ii. ii. Native vegetation
Planting to occur in shoreward zone (image
4.3), immediately after removal of sea
buckthorn to reduce deflation rates. Marram
grass and wild thyme planted in year 1.
Primary planting behind fencing in
nearshore zone (image 4.2).
Repeat planting in next
designated zone (image 4.3)
predominantly Marram grass.
Planting of Marram and Lyme
grass in the near-shore zone to
encourage embryo dune
Monitoring progress Monitor rate of vegetation growth, and assess whether more planting is needed.
iii. Dune fencing
Introduce fencing along entire study site to
provide protection to reed swamp and
vulnerable areas. (Image 4.4) primary
planting of Lyme and marram grass behind
fence (image 4.5).
Check accumulation rates
behind fencing, and make sure
pathways are fenced, with
signage for visitor guidance.
Continue maintenance of
fencing whilst checking
accumulation rates. If
appropriate, erect a second line
of fencing (image 4.4 & 4.6).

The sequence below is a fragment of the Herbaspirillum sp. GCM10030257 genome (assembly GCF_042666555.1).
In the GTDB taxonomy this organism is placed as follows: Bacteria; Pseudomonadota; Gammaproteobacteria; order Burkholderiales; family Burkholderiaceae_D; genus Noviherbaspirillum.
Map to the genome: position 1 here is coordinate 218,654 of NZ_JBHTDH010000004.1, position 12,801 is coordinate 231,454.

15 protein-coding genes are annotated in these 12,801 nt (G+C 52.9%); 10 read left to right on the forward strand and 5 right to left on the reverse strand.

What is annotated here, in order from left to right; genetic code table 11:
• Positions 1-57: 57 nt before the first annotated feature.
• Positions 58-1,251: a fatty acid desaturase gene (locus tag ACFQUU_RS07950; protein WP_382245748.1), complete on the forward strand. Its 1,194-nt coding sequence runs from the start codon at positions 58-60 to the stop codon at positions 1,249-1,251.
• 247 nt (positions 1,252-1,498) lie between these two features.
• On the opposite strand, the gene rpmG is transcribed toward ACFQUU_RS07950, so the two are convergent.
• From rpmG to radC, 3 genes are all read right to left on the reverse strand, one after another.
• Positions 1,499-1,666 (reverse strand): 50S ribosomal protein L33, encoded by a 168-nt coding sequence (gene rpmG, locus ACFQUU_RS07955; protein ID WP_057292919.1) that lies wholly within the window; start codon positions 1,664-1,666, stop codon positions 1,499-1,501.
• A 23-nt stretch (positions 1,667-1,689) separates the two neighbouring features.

35. Management of Rivers and Coasts (UBGMXD- 20-3) Student number: 11020965
Monitoring progress Maintenance of fences and monitoring of accumulation rate yearly.
iii. iv. Car parking
Signs/ boundaries enforced (image 4.7) for
visitor parking guidance. 4 week rotational
scheme and beach raking commences.
4 week rotation maintained,
unused zones to be raked
every 4 weeks. Check
sediment accumulation in front
4 week rotation scheme
continued, with monthly beach
Monitoring progress Check parking is occurring in designated zones only. Assess the effectiveness of rotating the zones in peak
iv. Assessment after 3
Monitor beach and dune height; check fenced areas for accumulation rates to assess if sediment supply is
increasing. Beach nourishment may be implemented after the 3 year programme to improve sediment supply.
36. Management of Rivers and Coasts (UBGMXD- 20-3) Student number: 11020965
Allen, J.R.L. and Duffy, M.J. (1998) Medium-term sedimentation on high intertidal mudflats
and salt marshes in the Severn Estuary, SW Britain: the role of wind and tide. Marine